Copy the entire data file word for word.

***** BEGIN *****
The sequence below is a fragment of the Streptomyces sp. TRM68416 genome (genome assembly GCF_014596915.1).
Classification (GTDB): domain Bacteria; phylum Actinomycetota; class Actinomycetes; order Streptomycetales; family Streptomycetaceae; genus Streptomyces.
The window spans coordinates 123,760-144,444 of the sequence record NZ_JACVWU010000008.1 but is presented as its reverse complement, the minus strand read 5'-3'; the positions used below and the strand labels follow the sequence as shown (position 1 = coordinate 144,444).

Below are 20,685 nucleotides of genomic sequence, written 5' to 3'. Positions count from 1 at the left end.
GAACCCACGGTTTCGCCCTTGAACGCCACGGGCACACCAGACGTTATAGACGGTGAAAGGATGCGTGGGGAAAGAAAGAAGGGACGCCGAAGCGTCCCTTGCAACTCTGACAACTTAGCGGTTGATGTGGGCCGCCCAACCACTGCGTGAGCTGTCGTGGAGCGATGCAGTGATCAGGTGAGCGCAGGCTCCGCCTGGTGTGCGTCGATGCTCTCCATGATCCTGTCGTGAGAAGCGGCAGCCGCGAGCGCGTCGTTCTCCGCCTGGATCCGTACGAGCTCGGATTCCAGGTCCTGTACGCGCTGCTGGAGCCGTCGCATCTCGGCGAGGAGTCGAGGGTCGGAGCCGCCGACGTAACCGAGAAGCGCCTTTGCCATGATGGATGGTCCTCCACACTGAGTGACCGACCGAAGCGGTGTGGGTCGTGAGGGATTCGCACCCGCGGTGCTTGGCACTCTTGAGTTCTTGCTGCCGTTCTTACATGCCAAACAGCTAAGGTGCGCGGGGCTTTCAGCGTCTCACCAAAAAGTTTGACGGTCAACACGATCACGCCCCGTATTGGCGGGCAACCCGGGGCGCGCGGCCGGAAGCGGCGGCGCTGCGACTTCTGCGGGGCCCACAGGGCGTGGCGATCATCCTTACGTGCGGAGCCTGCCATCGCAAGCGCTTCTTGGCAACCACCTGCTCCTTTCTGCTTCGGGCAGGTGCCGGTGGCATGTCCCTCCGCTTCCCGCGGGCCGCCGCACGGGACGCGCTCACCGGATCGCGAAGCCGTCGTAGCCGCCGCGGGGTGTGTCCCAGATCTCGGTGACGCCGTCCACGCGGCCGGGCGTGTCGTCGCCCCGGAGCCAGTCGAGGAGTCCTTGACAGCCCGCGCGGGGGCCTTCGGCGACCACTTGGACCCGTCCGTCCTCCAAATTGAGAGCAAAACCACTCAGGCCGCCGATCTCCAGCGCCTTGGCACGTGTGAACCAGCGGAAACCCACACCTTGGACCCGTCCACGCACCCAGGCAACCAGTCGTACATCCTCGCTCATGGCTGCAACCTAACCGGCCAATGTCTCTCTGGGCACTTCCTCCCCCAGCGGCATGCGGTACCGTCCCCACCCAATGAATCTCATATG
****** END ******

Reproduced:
The sequence below is a fragment of the Streptomyces sp. TRM68416 genome (genome assembly GCF_014596915.1).
Classification (GTDB): domain Bacteria; phylum Actinomycetota; class Actinomycetes; order Streptomycetales; family Streptomycetaceae; genus Streptomyces.
The window spans coordinates 123,760-144,444 of the sequence record NZ_JACVWU010000008.1 but is presented as its reverse complement, the minus strand read 5'-3'; the positions used below and the strand labels follow the sequence as shown (position 1 = coordinate 144,444).

Below are 20,685 nucleotides of genomic sequence, written 5' to 3'. Positions count from 1 at the left end.
GAACCCACGGTTTCGCCCTTGAACGCCACGGGCACACCAGACGTTATAGACGGTGAAAGGATGCGTGGGGAAAGAAAGAAGGGACGCCGAAGCGTCCCTTGCAACTCTGACAACTTAGCGGTTGATGTGGGCCGCCCAACCACTGCGTGAGCTGTCGTGGAGCGATGCAGTGATCAGGTGAGCGCAGGCTCCGCCTGGTGTGCGTCGATGCTCTCCATGATCCTGTCGTGAGAAGCGGCAGCCGCGAGCGCGTCGTTCTCCGCCTGGATCCGTACGAGCTCGGATTCCAGGTCCTGTACGCGCTGCTGGAGCCGTCGCATCTCGGCGAGGAGTCGAGGGTCGGAGCCGCCGACGTAACCGAGAAGCGCCTTTGCCATGATGGATGGTCCTCCACACTGAGTGACCGACCGAAGCGGTGTGGGTCGTGAGGGATTCGCACCCGCGGTGCTTGGCACTCTTGAGTTCTTGCTGCCGTTCTTACATGCCAAACAGCTAAGGTGCGCGGGGCTTTCAGCGTCTCACCAAAAAGTTTGACGGTCAACACGATCACGCCCCGTATTGGCGGGCAACCCGGGGCGCGCGGCCGGAAGCGGCGGCGCTGCGACTTCTGCGGGGCCCACAGGGCGTGGCGATCATCCTTACGTGCGGAGCCTGCCATCGCAAGCGCTTCTTGGCAACCACCTGCTCCTTTCTGCTTCGGGCAGGTGCCGGTGGCATGTCCCTCCGCTTCCCGCGGGCCGCCGCACGGGACGCGCTCACCGGATCGCGAAGCCGTCGTAGCCGCCGCGGGGTGTGTCCCAGATCTCGGTGACGCCGTCCACGCGGCCGGGCGTGTCGTCGCCCCGGAGCCAGTCGAGGAGTCCTTGACAGCCCGCGCGGGGGCCTTCGGCGACCACTTGGACCCGTCCGTCCTCCAAATTGAGAGCAAAACCACTCAGGCCGCCGATCTCCAGCGCCTTGGCACGTGTGAACCAGCGGAAACCCACACCTTGGACCCGTCCACGCACCCAGGCAACCAGTCGTACATCCTCGCTCATGGCTGCAACCTAACCGGCCAATGTCTCTCTGGGCACTTCCTCCCCCAGCGGCATGCGGTACCGTCCCCACCCAATGAATCTCATATG